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(Read this series from its beginning here.)
Again, crucifixion was not a passive acceptance of abuse and injustice. It was Rome’s punishment for those who refused silence in the face of oppression and injustice. Jesus is here stating that leading positions were not arbitrarily awarded in the reign of God. Instead, they belonged to those who refuse to be silent in the face of injustice and abuse when threatened with consequences for speaking out.
James and John were asking for what belonged to those who choose to follow the path of resistance. But the cross for Jesus is not substitutionary or a redemptive sacrifice. It is the price of resisting a system that seeks to silence resistance to its abuses. It calls us not to be passive in response to injustice, even when resistance will bring consequences. (See Taking Up Our Crosses, Injustice, and Abuse; Those Things Which Are Eternal; and Speaking Truth to Those in Power)
Remember that Mark’s narrative was written after Herod had executed James, the first of the two brothers: “It was about this time that King Herod arrested some who belonged to the church, intending to persecute them. He had James, the brother of John, put to death with the sword.” (Acts 12.1-2)
In the story, though, the other disciples respond in anger. We are left to assume that they are not angry because the brothers failed to understand the egalitarian nature of Jesus’ vision for human communities, but because these two disciples outflanked the others in their mutual competition to be first. They all failed to understand Jesus’ lesson of the first becoming last and the last becoming first (Mark 9:35). Jesus does not repeat the teaching in Mark 10:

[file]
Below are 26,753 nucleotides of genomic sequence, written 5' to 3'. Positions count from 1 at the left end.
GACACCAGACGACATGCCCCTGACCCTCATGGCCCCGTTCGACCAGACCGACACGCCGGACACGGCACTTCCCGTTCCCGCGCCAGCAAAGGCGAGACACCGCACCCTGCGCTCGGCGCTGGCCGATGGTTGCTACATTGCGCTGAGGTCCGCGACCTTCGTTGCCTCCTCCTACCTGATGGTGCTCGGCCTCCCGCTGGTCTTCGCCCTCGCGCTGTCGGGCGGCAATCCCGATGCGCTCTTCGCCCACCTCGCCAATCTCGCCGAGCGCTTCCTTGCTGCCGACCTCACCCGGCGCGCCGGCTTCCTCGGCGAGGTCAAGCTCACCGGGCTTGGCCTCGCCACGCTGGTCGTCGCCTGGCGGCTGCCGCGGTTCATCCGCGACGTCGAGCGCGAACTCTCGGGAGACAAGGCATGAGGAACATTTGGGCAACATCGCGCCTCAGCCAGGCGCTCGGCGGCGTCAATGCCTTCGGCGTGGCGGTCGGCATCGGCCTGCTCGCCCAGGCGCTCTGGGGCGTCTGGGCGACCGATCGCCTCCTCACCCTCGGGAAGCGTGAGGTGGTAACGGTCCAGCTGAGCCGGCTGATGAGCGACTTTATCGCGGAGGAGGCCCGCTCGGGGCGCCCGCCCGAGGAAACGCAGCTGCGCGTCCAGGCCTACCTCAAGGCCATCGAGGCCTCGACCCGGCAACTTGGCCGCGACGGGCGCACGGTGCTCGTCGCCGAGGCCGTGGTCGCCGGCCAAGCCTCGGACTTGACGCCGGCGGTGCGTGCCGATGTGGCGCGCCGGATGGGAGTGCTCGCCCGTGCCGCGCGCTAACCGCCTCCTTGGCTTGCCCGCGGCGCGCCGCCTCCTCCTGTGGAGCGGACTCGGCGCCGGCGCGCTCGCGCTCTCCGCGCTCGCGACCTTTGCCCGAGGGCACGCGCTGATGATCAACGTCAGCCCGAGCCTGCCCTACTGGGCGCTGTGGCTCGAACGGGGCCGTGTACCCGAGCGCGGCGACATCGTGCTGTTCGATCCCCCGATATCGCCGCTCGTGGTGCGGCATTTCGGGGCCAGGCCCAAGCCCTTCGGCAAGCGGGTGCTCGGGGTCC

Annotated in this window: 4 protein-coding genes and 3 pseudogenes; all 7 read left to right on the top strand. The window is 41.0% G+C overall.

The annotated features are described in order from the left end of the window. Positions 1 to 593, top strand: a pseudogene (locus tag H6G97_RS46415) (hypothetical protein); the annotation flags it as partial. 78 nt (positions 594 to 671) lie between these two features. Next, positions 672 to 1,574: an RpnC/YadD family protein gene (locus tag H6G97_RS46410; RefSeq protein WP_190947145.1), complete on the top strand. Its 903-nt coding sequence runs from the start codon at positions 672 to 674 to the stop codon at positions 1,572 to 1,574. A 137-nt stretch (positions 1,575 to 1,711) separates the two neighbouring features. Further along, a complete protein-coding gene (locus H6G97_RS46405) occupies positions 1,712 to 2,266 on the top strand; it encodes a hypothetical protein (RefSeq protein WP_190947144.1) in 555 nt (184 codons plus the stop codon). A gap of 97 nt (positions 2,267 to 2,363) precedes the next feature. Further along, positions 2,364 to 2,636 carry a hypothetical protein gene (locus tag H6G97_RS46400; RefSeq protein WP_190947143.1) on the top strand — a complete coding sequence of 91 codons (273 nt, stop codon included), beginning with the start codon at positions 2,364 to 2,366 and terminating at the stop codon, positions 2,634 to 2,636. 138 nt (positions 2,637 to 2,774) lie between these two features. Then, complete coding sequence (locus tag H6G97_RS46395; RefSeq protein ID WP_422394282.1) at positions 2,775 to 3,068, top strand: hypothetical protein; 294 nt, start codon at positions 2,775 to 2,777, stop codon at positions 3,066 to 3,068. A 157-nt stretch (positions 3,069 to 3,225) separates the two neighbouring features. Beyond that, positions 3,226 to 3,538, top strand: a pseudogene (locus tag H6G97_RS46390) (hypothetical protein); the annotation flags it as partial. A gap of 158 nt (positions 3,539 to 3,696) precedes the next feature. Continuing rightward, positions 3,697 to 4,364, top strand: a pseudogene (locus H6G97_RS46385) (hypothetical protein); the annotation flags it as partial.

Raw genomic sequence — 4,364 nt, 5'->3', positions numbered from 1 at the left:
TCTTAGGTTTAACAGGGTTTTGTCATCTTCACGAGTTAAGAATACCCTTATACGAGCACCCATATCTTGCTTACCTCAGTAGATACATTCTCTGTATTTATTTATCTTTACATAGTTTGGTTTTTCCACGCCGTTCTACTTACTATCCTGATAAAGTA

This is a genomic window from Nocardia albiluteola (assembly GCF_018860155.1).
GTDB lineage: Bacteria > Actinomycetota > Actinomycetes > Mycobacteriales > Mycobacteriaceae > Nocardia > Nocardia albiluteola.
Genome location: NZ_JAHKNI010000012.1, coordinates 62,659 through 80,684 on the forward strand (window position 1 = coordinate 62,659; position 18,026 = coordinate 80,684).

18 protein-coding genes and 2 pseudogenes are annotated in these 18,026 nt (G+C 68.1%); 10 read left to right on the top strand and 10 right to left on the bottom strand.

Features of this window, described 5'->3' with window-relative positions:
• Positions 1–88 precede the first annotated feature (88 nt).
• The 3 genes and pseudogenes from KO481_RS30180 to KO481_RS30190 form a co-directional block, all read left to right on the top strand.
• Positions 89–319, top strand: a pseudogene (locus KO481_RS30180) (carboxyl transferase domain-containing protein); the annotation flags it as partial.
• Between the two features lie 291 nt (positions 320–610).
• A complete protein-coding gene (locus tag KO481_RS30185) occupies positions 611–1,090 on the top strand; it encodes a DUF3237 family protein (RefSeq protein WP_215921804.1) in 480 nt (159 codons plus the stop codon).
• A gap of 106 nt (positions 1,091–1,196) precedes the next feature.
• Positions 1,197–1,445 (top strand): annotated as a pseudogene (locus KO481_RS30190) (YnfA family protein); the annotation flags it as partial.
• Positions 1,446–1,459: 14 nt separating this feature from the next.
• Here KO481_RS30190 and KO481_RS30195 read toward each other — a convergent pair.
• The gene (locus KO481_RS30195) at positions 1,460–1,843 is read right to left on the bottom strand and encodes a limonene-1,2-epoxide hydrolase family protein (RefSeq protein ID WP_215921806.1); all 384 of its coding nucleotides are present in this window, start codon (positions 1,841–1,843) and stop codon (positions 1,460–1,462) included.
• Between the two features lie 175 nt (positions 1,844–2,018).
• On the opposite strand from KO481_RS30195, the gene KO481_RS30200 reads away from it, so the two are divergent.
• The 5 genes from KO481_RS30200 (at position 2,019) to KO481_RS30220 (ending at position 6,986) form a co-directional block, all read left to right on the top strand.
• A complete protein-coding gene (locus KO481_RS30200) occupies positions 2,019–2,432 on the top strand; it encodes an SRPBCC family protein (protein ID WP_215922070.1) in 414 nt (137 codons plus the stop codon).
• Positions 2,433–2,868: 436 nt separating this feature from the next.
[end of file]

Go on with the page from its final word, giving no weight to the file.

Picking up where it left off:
“You know that those who are regarded as rulers of the Gentiles lord it over them, and their high officials exercise authority over them. Not so with you. Instead, whoever wants to become great among you must be your servant, and whoever wants to be first must be slave of all.”
The reign of God is to be of a different order than the disciples assume. I will push back against this in a moment, but for now, the disciples are to aspire not to be “lords” but “slaves.”
The Christian scriptures later soften this tension, reducing “lords” to “shepherds”:
“To the elders among you, I appeal as a fellow elder and a witness of Christ’s sufferings who also will share in the glory to be revealed: Be shepherds of God’s flock that is under your care, watching over them—not because you must, but because you are willing, as God wants you to be; not pursuing dishonest gain, but eager to serve; not lording it over those entrusted to you, but being examples to the flock. And when the Chief Shepherd appears, you will receive the crown of glory that will never fade away.” (1Peter 5:1-4)
I appreciate the emphasis on not encouraging lordship, and we must also be honest that our sacred texts and narratives do endorse slavery and its hierarchy. I want to lean into that honesty, next.
(Read Part 3)